Troy O'Leary is 42 years old today. Drafted as a 17-year old in 1987 by the Brewers in the 13th round, O'Leary, out of Compton, California, quickly established himself as a dangerous pure hitter in the minor leagues. After batting .345 at Helena with no homers in his first full minor league season, he inexplicably played the next season there again and this time, batted .338 with 11 homers.
He slowly moved up the minor league ladder and finally in 1993, after a decent year at AAA, he was given the opportunity with the Brewers, 7 years after he was drafted. In fact, he wasn't even on the Brewers prospect radar until 1992 when he won the Texas League batting title with a .334 average. So on May 9th,1993, O'Leary made his major league debut against, ironically, his long-time future team, as a defensive replacement for Greg Vaughn in a 6-0 win.
The sweet-swinging lefty outfielder batted .293 in his 41 at bats with the Brewers and he got another look in 1994 with the Brewers. He was evidently unimpressive to the Brew Crew and found himself being picked up by the Red Sox on waivers the following season, once the dust from the strike had settled. It was a good fit in Boston and he spent the next 7 seasons playing LF and RF for the Red Sox, starting and hitting mainly against right-handed pitchers.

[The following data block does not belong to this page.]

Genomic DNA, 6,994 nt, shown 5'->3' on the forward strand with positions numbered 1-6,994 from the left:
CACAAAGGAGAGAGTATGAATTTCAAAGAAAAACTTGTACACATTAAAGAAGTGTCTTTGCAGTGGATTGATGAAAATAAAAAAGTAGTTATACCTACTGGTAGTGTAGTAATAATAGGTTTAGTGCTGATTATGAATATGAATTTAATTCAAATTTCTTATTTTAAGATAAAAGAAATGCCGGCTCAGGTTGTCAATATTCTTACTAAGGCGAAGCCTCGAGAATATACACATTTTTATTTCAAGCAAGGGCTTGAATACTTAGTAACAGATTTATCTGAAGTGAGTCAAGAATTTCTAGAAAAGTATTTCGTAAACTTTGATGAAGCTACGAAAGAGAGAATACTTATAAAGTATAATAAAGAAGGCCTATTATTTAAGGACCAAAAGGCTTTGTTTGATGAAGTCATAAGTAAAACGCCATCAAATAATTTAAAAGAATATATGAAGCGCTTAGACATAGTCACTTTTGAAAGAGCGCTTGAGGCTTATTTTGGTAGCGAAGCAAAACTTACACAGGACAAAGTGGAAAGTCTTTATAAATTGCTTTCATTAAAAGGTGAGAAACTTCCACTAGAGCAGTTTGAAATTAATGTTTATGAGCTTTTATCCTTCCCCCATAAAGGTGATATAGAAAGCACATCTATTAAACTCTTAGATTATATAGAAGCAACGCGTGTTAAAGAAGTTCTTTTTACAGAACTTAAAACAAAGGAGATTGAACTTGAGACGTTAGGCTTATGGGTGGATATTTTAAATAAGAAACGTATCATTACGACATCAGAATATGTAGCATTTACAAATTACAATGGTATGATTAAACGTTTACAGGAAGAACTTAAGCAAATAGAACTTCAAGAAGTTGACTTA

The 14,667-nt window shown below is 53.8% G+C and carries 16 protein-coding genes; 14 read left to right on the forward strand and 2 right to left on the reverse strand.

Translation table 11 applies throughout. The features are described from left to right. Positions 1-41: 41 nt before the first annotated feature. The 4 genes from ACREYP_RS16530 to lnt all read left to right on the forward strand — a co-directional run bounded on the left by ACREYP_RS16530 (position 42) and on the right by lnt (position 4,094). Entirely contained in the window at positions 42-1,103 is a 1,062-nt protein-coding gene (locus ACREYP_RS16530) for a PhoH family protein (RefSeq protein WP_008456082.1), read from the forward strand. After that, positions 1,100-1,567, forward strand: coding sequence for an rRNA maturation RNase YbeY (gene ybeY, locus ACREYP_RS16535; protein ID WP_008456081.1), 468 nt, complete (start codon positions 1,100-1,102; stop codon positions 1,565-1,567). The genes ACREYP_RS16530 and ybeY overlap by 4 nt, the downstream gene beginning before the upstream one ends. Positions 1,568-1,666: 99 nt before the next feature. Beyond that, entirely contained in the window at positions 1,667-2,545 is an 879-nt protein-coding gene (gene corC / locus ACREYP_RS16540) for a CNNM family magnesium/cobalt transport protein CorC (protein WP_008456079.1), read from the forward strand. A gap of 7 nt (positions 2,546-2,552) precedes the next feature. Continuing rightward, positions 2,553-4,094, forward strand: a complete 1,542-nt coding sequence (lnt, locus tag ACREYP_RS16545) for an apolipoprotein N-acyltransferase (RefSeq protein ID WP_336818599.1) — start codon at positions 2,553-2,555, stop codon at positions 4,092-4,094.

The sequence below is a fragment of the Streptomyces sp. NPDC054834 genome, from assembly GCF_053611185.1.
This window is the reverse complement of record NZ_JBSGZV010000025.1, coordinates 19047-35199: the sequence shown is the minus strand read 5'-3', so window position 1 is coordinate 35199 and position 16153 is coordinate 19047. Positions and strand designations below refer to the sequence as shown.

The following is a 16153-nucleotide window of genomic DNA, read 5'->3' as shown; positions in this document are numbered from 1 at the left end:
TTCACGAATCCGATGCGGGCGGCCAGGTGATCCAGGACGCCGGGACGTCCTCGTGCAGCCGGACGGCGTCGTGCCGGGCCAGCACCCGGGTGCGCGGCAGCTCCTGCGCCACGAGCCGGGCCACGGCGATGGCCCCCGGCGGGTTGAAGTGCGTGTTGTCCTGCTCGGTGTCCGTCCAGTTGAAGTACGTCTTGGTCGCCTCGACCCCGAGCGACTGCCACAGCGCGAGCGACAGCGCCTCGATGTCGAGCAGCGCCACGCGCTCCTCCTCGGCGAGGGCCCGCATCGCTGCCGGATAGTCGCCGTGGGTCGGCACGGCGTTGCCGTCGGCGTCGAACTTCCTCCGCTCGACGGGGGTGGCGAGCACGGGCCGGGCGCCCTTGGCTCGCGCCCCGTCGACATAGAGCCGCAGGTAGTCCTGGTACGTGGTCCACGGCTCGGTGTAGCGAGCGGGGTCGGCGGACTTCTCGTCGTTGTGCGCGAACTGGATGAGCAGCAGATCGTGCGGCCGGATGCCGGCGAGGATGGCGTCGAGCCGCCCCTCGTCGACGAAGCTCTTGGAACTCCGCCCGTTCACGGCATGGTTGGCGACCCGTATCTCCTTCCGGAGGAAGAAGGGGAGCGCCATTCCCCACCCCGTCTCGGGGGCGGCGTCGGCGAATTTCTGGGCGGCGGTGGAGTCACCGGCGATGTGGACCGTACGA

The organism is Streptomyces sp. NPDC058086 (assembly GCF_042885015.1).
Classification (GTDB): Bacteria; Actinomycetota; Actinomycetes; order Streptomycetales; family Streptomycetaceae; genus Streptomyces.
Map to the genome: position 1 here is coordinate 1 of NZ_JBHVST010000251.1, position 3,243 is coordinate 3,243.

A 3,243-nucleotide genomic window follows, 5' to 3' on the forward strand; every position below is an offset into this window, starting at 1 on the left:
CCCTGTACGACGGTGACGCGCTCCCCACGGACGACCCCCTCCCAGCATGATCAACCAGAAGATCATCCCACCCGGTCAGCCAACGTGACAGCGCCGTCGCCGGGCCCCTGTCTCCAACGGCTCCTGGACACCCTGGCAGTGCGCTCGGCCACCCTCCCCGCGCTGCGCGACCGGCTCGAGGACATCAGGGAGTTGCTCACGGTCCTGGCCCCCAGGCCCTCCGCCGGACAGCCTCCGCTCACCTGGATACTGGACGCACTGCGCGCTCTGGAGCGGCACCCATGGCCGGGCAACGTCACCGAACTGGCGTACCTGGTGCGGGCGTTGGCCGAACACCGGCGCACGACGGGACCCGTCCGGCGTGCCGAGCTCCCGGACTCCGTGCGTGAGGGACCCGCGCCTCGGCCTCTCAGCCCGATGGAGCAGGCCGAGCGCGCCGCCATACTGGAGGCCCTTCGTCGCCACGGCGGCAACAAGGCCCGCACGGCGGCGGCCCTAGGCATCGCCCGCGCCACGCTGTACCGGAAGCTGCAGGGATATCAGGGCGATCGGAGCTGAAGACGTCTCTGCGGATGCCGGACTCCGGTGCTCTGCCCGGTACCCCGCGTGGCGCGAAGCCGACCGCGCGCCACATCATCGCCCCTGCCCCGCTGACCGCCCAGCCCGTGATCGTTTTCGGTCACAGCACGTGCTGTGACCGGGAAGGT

He put up good numbers in Boston, hitting 10 or more homers in all 7 seasons and reached the 80 rbi mark 4x. He drove in 103 in 1999. If you look at O'Leary's scouting scores, you'll notice that he always hovered slightly above average for all statistical categories compared to his peers and he thus became known as a "professional hitter". O'Leary's biggest moment as a Red Sox came in October of 1999 when he hit an important grand slam against Cleveland in game 5 of the ALDS which brought the Sox back from 3 runs down and propelled them to victory and a trip to the ALCS.
O'Leary played a season each with the Montreal Expos and the Chicago Cubs before playing a season in Korea in 1994.
When it was all done, O'Leary had played 1200 games, had 1100 hits, 127 homers, a .274 career average and a 780 OPS. He made it to the playoffs in 3 different seasons but never managed a World Series appearance. He batted .217 in the post-season.
A Red Sox blog named O'Leary #65 on its all-time list of greatest Red Sox, in large part due to his 1999 grand-slam.